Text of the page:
Modern heating and chilled water systems can suffer a variety of operating problems leading to poor performance or poor energy efficiency. It’s no exaggeration to say that the majority of systems we look at either have inherent design problems, are incorrectly installed or are being operated in a way that incurs far more energy consumption than necessary.

Some of these problems are immediately noticeable by the occupants of the building. Uneven heating or cooling can arise due to poor water quality or ineffective system commissioning. 

Pre-commission cleaning and water treatment

Newly installed pipework systems can contain literally anything that is physically capable of fitting into the pipe. This may include dirt, sand, jointing materials, welding slag, plastic bags, tin cans, hard hats etc.

When system pumps are switched on these items are lifted by the flowing water and carried to valves, pumps, boilers and chillers sometimes causing fatal damage. It is  essential that this material is flushed out of the system before commissioning. A systematic process of dynamic flushing must therefore be implemented. Corrosion is also a significant risk. Most pipework systems contain steel. Steel is a popular choice because it is cheap and strong. However, it corrodes rapidly in the presence of air and water. If deep corrosion tubercles form, the process may become irreversible resulting in costly pipework replacement. Corrosion that occurs during storage or installation of pipes should therefore be removed using a suitable chemical cleaning agent. On-going corrosion should be reduced by the use of corrosion inhibitor chemicals.

Microbiological issues can also arise. Slime forming bacteria such as pseudomonas can cause a biofilm on the surface of pipes that breaks away causing blockages in valves. Nitrite reducing bacteria can deplete the concentration of nitrite based corrosion inhibitors leaving pipes at risk of accelerated corrosion. Sulphate reducing bacteria can survive under existing corrosion deposits or inside corrosion tubercles. By liberating oxygen from surrounding sulphate molecules, severe pitting corrosion can ensue. These problems can be avoided by an effective regime of pre-commission cleaning followed by on-going water treatment.

We can advise on the process of pre-commission cleaning. This may include checking the design to ensure that cleaning facilities are properly included. It may also include reviewing the cleaning method statements for individual projects. Where water quality is in question we can provide an independent opinion on the results of cleaning and if necessary, investigate the causes of poor water quality. In such cases we follow the guiding principles outlined in BSRIA guide BG29/2012 Pre-commissioning cleaning of pipework systems.


Commissioning is the process of setting a newly installed system to work in accordance with the designer’s specified requirements. For heating and chilled water systems, a large part of commissioning involves the proportional balancing of flow rates. Regulating valves must be adjusted such that each pipework branch receives it’s correct design flow rate.

To be effective, commissioning must be carried out in accordance with procedures detailed in standard guides and codes such as CIBSE Commissioning Code W. Compliance with the Code is only possible if the correct valves are installed in the suitable locations.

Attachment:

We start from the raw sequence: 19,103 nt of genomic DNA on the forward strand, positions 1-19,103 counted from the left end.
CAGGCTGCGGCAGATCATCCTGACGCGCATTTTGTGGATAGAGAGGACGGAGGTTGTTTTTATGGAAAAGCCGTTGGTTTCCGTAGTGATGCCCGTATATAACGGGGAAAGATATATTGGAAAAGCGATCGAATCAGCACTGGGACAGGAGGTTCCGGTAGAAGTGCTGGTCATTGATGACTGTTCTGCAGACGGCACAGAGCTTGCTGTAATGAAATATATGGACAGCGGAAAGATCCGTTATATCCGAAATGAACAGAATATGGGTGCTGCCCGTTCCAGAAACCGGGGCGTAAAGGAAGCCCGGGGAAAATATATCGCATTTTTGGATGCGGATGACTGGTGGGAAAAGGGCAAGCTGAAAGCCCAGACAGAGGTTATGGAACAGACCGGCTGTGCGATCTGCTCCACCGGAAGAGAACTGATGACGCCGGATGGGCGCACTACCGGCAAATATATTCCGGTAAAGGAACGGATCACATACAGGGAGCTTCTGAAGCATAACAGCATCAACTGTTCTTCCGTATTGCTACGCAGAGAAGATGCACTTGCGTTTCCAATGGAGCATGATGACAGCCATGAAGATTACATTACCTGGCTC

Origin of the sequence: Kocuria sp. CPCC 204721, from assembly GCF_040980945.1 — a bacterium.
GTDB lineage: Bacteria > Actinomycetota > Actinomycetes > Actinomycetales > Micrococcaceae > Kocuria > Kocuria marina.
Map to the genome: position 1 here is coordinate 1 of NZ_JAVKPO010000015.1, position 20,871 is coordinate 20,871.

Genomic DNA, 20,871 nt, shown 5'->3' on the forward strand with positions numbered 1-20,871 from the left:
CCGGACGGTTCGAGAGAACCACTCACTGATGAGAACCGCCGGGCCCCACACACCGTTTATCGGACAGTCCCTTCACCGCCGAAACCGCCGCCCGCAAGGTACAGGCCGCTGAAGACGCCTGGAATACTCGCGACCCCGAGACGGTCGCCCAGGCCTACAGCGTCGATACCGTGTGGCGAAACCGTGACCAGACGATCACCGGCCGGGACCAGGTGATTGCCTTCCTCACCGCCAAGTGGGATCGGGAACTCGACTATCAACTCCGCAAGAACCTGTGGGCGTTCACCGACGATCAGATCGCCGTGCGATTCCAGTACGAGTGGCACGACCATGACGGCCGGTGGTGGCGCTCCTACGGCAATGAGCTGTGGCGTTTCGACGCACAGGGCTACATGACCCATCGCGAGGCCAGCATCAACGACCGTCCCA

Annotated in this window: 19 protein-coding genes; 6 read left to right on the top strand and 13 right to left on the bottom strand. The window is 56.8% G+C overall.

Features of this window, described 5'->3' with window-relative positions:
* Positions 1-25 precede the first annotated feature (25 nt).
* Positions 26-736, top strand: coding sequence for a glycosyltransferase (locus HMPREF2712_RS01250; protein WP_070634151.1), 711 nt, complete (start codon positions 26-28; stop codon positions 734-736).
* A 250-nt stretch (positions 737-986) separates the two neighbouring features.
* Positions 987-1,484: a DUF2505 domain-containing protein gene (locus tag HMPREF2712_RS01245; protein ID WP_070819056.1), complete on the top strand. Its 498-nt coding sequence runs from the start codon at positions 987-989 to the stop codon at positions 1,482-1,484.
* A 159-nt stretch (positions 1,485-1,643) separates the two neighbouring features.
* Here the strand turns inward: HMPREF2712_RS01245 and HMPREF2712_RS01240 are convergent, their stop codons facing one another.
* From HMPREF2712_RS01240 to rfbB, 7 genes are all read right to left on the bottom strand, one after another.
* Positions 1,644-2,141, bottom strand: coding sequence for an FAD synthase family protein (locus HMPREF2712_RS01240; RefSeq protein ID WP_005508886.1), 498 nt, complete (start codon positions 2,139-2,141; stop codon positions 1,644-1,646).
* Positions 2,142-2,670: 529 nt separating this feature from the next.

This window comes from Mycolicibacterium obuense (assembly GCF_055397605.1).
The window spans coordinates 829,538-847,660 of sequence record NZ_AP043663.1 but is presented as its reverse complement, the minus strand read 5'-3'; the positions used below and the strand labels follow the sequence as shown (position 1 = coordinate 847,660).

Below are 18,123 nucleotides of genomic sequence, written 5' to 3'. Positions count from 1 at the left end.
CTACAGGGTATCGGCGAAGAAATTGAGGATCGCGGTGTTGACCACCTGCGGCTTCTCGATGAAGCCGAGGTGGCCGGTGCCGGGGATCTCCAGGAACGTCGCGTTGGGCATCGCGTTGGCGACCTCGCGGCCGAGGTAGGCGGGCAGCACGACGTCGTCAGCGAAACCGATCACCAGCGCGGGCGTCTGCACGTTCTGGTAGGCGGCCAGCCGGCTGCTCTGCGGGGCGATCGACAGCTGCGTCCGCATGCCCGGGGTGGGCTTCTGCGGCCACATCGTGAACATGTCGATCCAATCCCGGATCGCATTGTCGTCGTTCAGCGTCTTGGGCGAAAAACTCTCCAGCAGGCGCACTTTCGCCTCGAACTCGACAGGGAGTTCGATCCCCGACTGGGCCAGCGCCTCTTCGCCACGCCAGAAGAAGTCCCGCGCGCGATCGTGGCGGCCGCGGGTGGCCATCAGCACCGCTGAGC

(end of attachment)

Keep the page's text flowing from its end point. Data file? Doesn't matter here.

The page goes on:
We can advise on valve selections and system commissionabilty. Where commissioning results don’t make sense or fail to meet the requirements of Code W we can investigate to establish the cause. 

Pipework noise

Pipework noise is a common problem. Noise is often caused by excessive velocities through pipes and valves. A whistling noise is sometimes noticeable at control valves such as thermostatic radiator valves (TRVs) and two port control valves (2PVs).

If the velocity is high enough and the static pressure is low enough, a whistling noise may indicate cavitation in the valve. Cavitation is the localised vaporisation of water inside the valve. Vapour bubbles form in high velocity, low pressure regions. When these bubbles move into higher pressure regions, they collapse with astonishing energy – sufficient to cause physical damage to the surrounding metal surfaces. The key to avoiding excessive velocities is to control pressure differentials across valves. This can be done using differential pressure control valves (DPCVs). These types of valve are specially designed to remove pressure enabling TRVs and 2PVs to close against lower pressures. Pressure independent control valves (PICVs) combine DPCVs with 2PVs. These valves avoid the need for differential pressure control valves.

Sometimes, noise is caused by pipe vibration rather than velocity or pressure issues. The vibration of the pipe is transmitted to the building fabric which then generates a noise that is noticeable in the surrounding spaces. Pipe vibration may be a symptom of flow surges caused by problems such as malfunctioning valves or by pumps operating under partially filled conditions. System venting and pressurisation are critical to avoiding these problems.

We can investigate noise related issues including the independent testing of valves and other components. Where excessive velocities are a problem we can also advise on the selection and location of DPCVs and PICVs to eliminate the problem.